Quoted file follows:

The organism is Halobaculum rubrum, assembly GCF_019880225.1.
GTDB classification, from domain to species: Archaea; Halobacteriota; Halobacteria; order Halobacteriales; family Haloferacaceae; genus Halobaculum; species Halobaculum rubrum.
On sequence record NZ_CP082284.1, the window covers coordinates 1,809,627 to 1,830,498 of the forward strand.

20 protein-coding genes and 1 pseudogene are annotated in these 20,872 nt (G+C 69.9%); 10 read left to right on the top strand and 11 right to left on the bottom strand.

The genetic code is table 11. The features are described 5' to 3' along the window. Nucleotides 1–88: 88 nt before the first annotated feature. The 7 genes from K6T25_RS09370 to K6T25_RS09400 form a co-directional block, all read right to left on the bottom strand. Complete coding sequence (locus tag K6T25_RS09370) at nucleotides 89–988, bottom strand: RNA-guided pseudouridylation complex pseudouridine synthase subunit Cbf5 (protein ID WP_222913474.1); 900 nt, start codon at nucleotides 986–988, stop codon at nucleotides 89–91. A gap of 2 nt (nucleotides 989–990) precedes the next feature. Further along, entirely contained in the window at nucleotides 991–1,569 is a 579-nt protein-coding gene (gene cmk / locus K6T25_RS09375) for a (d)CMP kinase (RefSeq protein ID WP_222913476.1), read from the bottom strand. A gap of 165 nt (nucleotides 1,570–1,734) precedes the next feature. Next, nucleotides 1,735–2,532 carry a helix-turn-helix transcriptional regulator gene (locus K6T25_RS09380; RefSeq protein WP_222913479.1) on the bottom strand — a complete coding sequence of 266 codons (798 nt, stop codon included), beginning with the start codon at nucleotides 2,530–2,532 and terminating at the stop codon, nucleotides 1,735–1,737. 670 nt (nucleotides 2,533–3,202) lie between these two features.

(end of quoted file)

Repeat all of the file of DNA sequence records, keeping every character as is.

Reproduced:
The organism is Halobaculum rubrum, assembly GCF_019880225.1.
GTDB classification, from domain to species: Archaea; Halobacteriota; Halobacteria; order Halobacteriales; family Haloferacaceae; genus Halobaculum; species Halobaculum rubrum.
On sequence record NZ_CP082284.1, the window covers coordinates 1,809,627 to 1,830,498 of the forward strand.

20 protein-coding genes and 1 pseudogene are annotated in these 20,872 nt (G+C 69.9%); 10 read left to right on the top strand and 11 right to left on the bottom strand.

The genetic code is table 11. The features are described 5' to 3' along the window. Nucleotides 1–88: 88 nt before the first annotated feature. The 7 genes from K6T25_RS09370 to K6T25_RS09400 form a co-directional block, all read right to left on the bottom strand. Complete coding sequence (locus tag K6T25_RS09370) at nucleotides 89–988, bottom strand: RNA-guided pseudouridylation complex pseudouridine synthase subunit Cbf5 (protein ID WP_222913474.1); 900 nt, start codon at nucleotides 986–988, stop codon at nucleotides 89–91. A gap of 2 nt (nucleotides 989–990) precedes the next feature. Further along, entirely contained in the window at nucleotides 991–1,569 is a 579-nt protein-coding gene (gene cmk / locus K6T25_RS09375) for a (d)CMP kinase (RefSeq protein ID WP_222913476.1), read from the bottom strand. A gap of 165 nt (nucleotides 1,570–1,734) precedes the next feature. Next, nucleotides 1,735–2,532 carry a helix-turn-helix transcriptional regulator gene (locus K6T25_RS09380; RefSeq protein WP_222913479.1) on the bottom strand — a complete coding sequence of 266 codons (798 nt, stop codon included), beginning with the start codon at nucleotides 2,530–2,532 and terminating at the stop codon, nucleotides 1,735–1,737. 670 nt (nucleotides 2,533–3,202) lie between these two features.